In case anyone is interested in using concordance tables, this is the approach I followed. For the first set of variables (the additive ones), I basically compute the sum by ISIC sector. For the second set of variables, the ones that cannot be simply added (because they are growth rates, etc.), I basically compute a weighted average by value added. This may be very specific for my own purposes but I think it can easily be suited to other people's preferences. /* Original database has sic87 industry codes. Using the correspondence tables between sic87 and isic3 industry codes, I create one long correspondence table where each row is a sic87 category associated with one and only one isic3. In case one sic87 codes are associated with X isic3 categories, we would have X rows with the same sic87 code but different associated isic3. Once I have this long correspondence table, I merge the original sic87 database with the correspondence table by sic87, and then... */ /* Create variable that tells me how many times sic87 is repeated. This will be used to compute partial statistics. For example, for the "additive" variables like total # of employees, if one same sic87 is associated with 3 different isic3, the total number will be split between these 3 different isic3 categories. */ bys sic87: g N = _N local varlist "emp pay prode prodh prodw vship matcost vadd invest invent energy cap equip plant" foreach var of local varlist { g t_`var' = `var'/N bys isic3: egen tot`var' = sum(t_`var') } /* t_`var' is a temporary variable that tells me how many of the original number in the sic87 category are being assigned to that isic3 category. On the other hand, tot`var' adds all of these partial numbers by isic3 industry category. */ save temp, replace collapse (mean) tot*, by(isic3) renpfix tot sort isic3 save temp1, replace /* For the non-additive variables, like price deflators and growth rates, we compute the "average" across all of the original sic87 categories that compose the new isic3 category, weighted by value added. For instance, suppose that sic87 categories 1000, 1020 and 1040 are all assigned to isic3 category 1100, and suppose that each of these industry sectors grows at 10%, 5% and 7%, respectively. Then, the average growth rate of the isic3 category 1100 will be the average of those 3 growth rates, weighted by their value added. */ local varlist "piship pimat piinv pien dtfp5 tfp5 dtfp4 tfp4" foreach var of local varlist { use temp, clear keep isic3 `var' t_vadd collapse (mean) `var' [w = t_vadd], by(isic3) sort isic3 save temp_`var', replace } /* And finally, we merge all of the collapsed datasets into one big dataset. */ use temp1, clear merge isic3 using temp_piship temp_pimat temp_piinv temp_pien temp_dtfp5 temp_tfp5 temp_dtfp4 temp_tfp4 > From: kokootchke@hotmail.com > To: statalist@hsphsun2.harvard.edu > Subject: RE: st: matching databases > Date: Mon, 25 Aug 2008 14:17:12 -0400 > > Thank you, Rachel. > > Yes, I actually got the ISIC3 - SIC87 concordance from this website... but I don't see any code that does what I need to do. I am sure other authors have written some code to do what I want to do but I haven't found it on the web, so I am writing my own code but it involves lots of loops and it looks complicated... I was wondering if there's a more efficient way of doing it. > > Thank you. > Adrian > > > > >> Date: Mon, 25 Aug 2008 13:13:55 -0400 >> From: rraciborski@gmail.com >> To: statalist@hsphsun2.harvard.edu >> Subject: Re: st: matching databases >> >> google up "concordance files," for example >> >> http://www.macalester.edu/research/economics/page/haveman/Trade.Resources/tradeconcordances.html >> >> >> >> >> On Mon, Aug 25, 2008 at 12:55 PM, kokootchke wrote: >>> Hello! >>> >>> I have two manufacturing databases that I need to put together. The problem is that each database is classified under a different coding system. I do have the codes to match the observations accordingly but I am not sure of what's the best to do the matching. >>> >>> Database A contains variables such as total # of employees by industrial sector (v1), total value of shipments by industrial sector (v2), and annual growth rates of the industrial sector (v3). These industrial sectors are according to the SIC87 industry classification, so the database would look like this: >>> >>> sic87 yr v1 v2 v3 >>> 2011 93 124.4 53.3 .0043177 >>> 2011 94 119.5 50.7 -.0043294 >>> 2011 95 125.8 51.4 -.0102257 >>> 2011 96 130 51.6 -.0452671 >>> 2013 93 48.7 2.1 . >>> 2013 94 49.6 2.4 .047534 >>> 2013 95 48.5 2 .0065023 >>> 2014 95 9.6 1.6 .068254 >>> 2015 95 8.2 5.3 .0935813 >>> >>> I need to translate all of these database into the ISIC3 industry classification. The problem is that one SIC87 category can go into several ISIC3 categories and also several SIC87 categories can go into only one ISIC3 category. >>> >>> For instance, suppose that my correspondences are as follows: >>> >>> sic87 isic3 >>> 2011 2020 >>> 2011 2022 >>> 2011 2026 >>> 2013 2100 >>> 2014 2100 >>> 2015 2100 >>> >>> This means that sic87 category 2011 is now considered 3 separate categories (2020, 2022, and 2026), while all three categories 2013, 2014, and 2015 are now considered only one category 2100. >>> >>> I want to do the matching in two separate ways: >>> >>> (a) The first way deals with variables that one can easily add by sector, like the total # of employees by sector (v1) or the value of shipments by sector (v2). In this case, if multiple SIC87 categories are now classified as just one ISIC3 category, we can just add the numbers across categories; if just one SIC87 category is now classified as several ISIC3 categories, we can split the SIC87 number by the number of new ISIC3 categories. >>> >>> (b) The second one deals with variables that are not possible to just add because the sum would be meaningless. For example, for the case of v3, when multiple SIC87 categories have different growth rates and these categories translate into only one ISIC3 category, we can take the average by sector. On the other hand, if >>> >>> So, if we look at SIC87 category 2011 for year 95, I want my code to do the following calculations: >>> >>> isic3 yr v1 v2 v3 >>> 2020 95 =125.8/3 =51.4/3 =-.0102257 >>> 2022 95 =125.8/3 =51.4/3 =-.0102257 >>> 2026 95 =125.8/3 =51.4/3 =-.0102257 >>> >>> >>> while SIC87 categories 2013, 2014, and 2015 for the same year would all fuse into one ISIC3 category to look like this: >>> >>> isic3 yr v1 v2 v3 >>> 2100 95 =48.5+9.6+8.2 =2+1.6+5.3 =(.0065023+.068254+.0935813)/3 >>> >>> Any ideas on how to achieve this? >>> >>> Thank you. >>> Adrian >>> >>> >>> >>> >>> _________________________________________________________________ >>> Talk to your Yahoo! Friends via Windows Live Messenger. Find out how. >>> http://www.windowslive.com/explore/messenger?ocid=TXT_TAGLM_WL_messenger_yahoo_082008 >>> * >>> * For searches and help try: >>> * http://www.stata.com/help.cgi?search >>> * http://www.stata.com/support/statalist/faq >>> * http://www.ats.ucla.edu/stat/stata/ >>> >> * >> * For searches and help try: >> * http://www.stata.com/help.cgi?search >> * http://www.stata.com/support/statalist/faq >> * http://www.ats.ucla.edu/stat/stata/ > > _________________________________________________________________ > Get ideas on sharing photos from people like you. Find new ways to share. > http://www.windowslive.com/explore/photogallery/posts?ocid=TXT_TAGLM_WL_Photo_Gallery_082008 > * > * For searches and help try: > * http://www.stata.com/help.cgi?search > * http://www.stata.com/support/statalist/faq > * http://www.ats.ucla.edu/stat/stata/ _________________________________________________________________ Get ideas on sharing photos from people like you. Find new ways to share. http://www.windowslive.com/explore/photogallery/posts?ocid=TXT_TAGLM_WL_Photo_Gallery_082008 * * For searches and help try: * http://www.stata.com/help.cgi?search * http://www.stata.com/support/statalist/faq * http://www.ats.ucla.edu/stat/stata/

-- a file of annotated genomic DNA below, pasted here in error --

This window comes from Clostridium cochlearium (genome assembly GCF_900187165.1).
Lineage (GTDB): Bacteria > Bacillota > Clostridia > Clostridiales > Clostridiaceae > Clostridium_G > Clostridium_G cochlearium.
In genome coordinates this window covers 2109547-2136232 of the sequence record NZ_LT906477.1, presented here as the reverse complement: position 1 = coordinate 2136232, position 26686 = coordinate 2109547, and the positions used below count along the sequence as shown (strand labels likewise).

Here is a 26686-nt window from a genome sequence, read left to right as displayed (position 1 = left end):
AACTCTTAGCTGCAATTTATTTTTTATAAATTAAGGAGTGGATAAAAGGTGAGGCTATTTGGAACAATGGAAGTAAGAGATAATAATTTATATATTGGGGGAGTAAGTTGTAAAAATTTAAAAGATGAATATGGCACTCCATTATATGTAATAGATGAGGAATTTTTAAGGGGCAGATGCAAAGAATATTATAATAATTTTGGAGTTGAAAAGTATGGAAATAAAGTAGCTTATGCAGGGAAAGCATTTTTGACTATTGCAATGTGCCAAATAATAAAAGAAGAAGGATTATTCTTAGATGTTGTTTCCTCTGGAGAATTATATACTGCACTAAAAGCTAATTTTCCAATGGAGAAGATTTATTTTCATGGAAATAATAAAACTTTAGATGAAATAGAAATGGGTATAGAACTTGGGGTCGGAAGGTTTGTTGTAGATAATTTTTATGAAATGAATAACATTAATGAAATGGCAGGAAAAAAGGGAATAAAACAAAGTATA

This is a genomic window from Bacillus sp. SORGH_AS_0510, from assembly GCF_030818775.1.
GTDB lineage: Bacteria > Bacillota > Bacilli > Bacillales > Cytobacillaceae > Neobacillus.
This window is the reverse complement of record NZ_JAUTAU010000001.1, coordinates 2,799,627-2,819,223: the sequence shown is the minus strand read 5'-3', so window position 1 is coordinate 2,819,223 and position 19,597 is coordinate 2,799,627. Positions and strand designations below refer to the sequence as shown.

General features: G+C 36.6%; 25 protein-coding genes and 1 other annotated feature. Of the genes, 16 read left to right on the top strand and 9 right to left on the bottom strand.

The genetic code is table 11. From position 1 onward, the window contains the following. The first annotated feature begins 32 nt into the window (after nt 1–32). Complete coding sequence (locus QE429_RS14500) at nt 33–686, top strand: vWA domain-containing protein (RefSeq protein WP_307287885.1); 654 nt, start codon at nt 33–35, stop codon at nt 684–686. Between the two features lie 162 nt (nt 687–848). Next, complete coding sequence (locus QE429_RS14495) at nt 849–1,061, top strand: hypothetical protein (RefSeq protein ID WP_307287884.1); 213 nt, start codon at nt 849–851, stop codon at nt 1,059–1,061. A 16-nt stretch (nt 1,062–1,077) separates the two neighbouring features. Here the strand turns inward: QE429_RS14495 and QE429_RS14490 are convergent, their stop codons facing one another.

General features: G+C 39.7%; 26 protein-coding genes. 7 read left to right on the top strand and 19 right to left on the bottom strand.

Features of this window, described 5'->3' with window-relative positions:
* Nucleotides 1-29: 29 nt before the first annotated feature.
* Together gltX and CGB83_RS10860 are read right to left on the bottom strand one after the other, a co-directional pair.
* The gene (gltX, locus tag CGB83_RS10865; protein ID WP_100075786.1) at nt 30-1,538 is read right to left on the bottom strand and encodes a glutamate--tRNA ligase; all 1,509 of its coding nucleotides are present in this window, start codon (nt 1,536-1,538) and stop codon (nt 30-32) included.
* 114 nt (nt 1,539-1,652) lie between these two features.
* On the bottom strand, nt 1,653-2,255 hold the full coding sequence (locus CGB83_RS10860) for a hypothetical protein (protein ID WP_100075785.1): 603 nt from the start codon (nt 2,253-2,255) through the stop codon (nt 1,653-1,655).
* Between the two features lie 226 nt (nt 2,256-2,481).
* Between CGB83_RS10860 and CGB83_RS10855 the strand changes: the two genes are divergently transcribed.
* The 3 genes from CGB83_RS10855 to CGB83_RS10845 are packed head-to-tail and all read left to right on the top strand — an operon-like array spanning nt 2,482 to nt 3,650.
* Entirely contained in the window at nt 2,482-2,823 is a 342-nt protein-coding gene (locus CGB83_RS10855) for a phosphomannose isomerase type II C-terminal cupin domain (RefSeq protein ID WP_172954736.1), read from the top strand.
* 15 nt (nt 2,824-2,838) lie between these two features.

**References**:**st: age-adjusted means***From:*"Mona Mowafi" <mmowafi@hsph.harvard.edu>

**Re: st: age-adjusted means***From:*Maarten buis <maartenbuis@yahoo.co.uk>

**Re: st: age-adjusted means***From:*"Mona Mowafi" <mmowafi@hsph.harvard.edu>

**st: matching databases***From:*kokootchke <kokootchke@hotmail.com>

**Re: st: matching databases***From:*"Rafal Raciborski" <rraciborski@gmail.com>

**RE: st: matching databases***From:*kokootchke <kokootchke@hotmail.com>